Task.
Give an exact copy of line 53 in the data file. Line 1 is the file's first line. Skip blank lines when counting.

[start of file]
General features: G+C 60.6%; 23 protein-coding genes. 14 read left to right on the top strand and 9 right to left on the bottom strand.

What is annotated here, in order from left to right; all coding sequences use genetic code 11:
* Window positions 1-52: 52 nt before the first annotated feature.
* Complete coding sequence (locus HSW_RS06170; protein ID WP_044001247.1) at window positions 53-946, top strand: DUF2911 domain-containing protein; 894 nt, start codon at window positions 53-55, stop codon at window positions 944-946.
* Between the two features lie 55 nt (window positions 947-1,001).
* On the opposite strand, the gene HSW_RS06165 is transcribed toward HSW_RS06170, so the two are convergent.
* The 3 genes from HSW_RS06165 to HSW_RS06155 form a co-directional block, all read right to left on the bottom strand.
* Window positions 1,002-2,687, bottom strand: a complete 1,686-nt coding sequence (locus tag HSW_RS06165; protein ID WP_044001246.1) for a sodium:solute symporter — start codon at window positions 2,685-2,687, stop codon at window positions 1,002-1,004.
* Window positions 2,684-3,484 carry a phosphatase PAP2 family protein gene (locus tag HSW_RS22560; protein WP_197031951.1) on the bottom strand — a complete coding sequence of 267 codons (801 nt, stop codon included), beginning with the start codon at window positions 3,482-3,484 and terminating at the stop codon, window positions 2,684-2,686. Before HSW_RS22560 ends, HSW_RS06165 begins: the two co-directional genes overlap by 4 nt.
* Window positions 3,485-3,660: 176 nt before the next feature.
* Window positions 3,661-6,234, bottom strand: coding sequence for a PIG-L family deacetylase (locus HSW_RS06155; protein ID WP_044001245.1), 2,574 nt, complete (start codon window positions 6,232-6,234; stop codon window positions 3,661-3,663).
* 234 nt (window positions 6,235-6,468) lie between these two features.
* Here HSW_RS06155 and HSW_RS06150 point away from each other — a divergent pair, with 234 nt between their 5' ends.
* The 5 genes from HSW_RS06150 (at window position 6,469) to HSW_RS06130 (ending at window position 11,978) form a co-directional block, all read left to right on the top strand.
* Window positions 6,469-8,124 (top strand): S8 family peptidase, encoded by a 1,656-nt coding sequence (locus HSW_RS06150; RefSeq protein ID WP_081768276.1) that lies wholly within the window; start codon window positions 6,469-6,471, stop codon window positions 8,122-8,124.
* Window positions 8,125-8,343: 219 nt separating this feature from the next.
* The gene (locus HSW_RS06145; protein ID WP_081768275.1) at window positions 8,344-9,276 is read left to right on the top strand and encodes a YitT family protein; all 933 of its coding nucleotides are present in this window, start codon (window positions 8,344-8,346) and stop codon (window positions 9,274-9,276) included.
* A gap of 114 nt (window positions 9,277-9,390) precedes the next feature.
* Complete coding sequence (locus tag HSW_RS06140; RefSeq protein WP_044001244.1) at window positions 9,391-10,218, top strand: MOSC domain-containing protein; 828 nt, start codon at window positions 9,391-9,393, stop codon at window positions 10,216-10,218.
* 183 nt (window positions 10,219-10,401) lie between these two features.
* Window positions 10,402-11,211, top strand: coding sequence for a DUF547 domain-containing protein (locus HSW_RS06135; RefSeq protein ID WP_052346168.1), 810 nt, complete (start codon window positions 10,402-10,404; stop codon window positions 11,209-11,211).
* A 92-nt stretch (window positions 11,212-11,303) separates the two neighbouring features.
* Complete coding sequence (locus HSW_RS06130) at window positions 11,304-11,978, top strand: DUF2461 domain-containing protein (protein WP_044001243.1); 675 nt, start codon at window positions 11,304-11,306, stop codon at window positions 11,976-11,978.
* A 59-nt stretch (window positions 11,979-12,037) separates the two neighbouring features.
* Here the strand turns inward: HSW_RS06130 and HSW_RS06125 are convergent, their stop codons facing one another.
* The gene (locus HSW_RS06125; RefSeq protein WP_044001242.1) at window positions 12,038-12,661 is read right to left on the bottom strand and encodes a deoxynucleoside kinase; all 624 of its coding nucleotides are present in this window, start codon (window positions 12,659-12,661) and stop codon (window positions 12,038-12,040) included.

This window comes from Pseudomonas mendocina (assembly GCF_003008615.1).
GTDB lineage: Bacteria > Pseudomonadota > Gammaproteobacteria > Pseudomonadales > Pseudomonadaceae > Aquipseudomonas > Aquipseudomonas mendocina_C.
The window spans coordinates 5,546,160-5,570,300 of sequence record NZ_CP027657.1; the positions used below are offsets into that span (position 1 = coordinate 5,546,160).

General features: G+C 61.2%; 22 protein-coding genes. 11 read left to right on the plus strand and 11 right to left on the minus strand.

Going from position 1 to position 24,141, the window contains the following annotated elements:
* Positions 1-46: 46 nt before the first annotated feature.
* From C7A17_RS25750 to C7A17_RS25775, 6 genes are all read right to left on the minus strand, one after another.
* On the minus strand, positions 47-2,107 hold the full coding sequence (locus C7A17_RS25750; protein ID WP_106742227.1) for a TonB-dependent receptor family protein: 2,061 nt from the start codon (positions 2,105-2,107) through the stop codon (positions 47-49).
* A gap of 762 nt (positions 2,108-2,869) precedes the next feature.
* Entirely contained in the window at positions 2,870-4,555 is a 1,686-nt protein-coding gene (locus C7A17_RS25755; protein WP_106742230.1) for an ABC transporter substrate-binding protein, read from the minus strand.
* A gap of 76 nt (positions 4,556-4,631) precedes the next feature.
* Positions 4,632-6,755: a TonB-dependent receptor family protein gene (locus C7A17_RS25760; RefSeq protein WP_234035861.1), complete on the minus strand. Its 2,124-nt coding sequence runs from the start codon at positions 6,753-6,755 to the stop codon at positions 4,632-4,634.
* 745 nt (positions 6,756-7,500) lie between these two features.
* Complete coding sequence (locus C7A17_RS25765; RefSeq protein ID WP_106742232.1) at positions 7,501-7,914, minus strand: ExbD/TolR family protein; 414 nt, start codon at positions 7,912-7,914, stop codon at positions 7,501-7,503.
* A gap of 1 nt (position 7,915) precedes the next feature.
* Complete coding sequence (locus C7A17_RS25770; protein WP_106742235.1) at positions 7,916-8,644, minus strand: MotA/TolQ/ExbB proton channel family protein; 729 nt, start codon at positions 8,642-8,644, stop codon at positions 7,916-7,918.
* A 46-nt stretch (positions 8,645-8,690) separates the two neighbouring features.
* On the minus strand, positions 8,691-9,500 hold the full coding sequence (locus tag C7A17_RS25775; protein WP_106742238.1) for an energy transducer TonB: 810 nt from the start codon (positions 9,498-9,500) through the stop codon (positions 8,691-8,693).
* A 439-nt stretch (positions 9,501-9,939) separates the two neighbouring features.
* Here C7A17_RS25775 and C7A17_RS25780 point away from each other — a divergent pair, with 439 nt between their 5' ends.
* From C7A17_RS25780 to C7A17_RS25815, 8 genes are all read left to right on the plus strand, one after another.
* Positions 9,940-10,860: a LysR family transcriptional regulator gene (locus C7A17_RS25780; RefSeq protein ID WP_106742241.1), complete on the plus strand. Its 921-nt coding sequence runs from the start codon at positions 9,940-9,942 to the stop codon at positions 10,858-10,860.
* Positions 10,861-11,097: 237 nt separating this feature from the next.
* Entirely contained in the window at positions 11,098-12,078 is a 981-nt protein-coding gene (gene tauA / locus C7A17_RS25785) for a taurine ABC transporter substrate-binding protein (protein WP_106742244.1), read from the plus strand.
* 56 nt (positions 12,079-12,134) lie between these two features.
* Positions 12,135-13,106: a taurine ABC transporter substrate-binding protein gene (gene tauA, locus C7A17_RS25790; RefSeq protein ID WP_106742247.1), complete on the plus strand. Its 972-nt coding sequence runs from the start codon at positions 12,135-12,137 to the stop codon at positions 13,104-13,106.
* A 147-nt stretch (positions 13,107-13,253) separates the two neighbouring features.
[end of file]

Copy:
* A 147-nt stretch (positions 13,107-13,253) separates the two neighbouring features.